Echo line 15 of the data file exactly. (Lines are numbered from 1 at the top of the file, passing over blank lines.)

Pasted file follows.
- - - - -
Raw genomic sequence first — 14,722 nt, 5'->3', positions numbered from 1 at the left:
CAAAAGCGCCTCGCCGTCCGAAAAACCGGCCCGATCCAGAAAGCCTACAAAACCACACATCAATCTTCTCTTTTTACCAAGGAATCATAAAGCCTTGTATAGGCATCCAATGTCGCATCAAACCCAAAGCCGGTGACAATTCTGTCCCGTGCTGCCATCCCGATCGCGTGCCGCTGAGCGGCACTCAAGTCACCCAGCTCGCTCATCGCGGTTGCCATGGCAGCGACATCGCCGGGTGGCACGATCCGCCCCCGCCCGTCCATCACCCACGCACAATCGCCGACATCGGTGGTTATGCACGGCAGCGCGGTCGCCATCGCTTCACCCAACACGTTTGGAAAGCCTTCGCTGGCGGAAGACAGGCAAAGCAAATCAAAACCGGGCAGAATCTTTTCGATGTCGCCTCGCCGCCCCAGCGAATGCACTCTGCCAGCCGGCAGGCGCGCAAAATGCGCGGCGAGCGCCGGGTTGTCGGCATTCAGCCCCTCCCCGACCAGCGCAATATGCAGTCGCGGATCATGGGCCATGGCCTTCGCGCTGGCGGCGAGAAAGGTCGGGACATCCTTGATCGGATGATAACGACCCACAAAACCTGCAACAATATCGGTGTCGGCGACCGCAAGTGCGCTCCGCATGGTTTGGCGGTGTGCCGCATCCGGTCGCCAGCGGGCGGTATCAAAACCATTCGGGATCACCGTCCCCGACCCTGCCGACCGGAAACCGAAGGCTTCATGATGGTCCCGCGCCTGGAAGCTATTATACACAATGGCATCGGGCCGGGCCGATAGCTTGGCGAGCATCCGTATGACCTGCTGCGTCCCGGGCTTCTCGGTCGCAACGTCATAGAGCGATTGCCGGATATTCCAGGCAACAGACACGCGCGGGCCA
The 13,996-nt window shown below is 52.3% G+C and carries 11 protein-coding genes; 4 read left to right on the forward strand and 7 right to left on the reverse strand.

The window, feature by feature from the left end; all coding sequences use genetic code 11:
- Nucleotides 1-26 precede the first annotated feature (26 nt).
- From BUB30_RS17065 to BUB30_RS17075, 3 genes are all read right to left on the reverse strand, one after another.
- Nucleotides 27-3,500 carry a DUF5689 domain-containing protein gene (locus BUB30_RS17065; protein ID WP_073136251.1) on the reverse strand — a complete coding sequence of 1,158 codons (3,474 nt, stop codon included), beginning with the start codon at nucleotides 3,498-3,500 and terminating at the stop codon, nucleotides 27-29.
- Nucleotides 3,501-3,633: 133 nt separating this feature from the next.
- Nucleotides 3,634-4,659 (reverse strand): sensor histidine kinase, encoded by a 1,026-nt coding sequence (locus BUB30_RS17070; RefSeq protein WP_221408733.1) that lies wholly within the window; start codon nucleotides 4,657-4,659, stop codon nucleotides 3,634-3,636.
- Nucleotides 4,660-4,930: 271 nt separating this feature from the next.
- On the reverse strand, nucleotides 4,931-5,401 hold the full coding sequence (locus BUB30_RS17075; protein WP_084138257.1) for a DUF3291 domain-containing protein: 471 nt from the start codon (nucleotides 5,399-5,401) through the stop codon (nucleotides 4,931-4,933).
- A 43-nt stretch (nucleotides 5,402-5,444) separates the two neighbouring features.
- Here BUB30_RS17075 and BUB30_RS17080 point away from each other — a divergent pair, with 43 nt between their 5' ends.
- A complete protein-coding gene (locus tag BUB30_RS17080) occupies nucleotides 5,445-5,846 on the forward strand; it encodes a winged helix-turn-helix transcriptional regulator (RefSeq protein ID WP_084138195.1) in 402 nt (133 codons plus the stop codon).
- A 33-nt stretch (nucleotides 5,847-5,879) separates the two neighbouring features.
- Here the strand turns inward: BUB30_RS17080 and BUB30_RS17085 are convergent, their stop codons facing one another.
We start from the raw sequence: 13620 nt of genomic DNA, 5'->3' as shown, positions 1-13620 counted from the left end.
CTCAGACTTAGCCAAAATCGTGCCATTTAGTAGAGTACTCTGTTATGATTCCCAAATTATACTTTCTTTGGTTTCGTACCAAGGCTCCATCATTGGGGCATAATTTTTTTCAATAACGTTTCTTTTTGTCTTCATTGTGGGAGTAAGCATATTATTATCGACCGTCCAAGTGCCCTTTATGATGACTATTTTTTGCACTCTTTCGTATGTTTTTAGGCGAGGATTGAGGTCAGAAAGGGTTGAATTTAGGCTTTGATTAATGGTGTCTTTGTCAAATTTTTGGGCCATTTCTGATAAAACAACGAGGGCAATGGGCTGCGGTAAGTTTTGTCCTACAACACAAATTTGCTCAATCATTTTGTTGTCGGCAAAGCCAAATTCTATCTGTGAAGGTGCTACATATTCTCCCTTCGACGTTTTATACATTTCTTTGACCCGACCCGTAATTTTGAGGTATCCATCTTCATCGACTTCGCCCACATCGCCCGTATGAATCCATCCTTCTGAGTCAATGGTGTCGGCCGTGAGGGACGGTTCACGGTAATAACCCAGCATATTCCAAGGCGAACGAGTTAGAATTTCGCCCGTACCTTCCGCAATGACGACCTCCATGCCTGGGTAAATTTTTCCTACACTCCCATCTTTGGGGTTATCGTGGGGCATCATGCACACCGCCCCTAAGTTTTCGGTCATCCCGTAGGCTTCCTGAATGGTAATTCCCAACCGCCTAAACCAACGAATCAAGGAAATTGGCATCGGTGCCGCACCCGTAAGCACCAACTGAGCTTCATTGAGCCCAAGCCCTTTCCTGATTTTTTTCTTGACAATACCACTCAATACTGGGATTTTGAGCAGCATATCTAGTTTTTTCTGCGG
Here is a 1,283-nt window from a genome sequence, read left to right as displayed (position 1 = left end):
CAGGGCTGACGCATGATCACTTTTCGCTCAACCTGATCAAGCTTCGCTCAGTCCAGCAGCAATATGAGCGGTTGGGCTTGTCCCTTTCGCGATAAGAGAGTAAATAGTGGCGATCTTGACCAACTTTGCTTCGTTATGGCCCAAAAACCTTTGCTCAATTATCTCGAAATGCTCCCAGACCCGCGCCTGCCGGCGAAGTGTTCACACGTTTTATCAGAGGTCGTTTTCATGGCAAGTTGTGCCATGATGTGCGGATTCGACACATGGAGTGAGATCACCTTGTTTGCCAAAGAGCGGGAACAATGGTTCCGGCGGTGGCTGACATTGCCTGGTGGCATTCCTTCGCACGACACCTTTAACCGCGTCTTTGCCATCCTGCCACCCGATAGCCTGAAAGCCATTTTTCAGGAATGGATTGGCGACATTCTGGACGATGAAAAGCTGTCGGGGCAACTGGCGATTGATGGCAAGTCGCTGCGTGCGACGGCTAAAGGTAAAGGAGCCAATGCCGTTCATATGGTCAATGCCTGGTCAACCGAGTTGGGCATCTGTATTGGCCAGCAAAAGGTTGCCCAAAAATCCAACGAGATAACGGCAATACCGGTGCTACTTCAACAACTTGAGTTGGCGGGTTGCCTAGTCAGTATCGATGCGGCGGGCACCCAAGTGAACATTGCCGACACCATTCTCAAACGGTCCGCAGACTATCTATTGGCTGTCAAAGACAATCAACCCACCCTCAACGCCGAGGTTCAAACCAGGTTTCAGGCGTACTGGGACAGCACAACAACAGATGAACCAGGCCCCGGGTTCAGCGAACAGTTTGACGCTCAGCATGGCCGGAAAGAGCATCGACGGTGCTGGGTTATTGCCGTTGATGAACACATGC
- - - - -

- A 33-nt stretch (nucleotides 5,847-5,879) separates the two neighbouring features.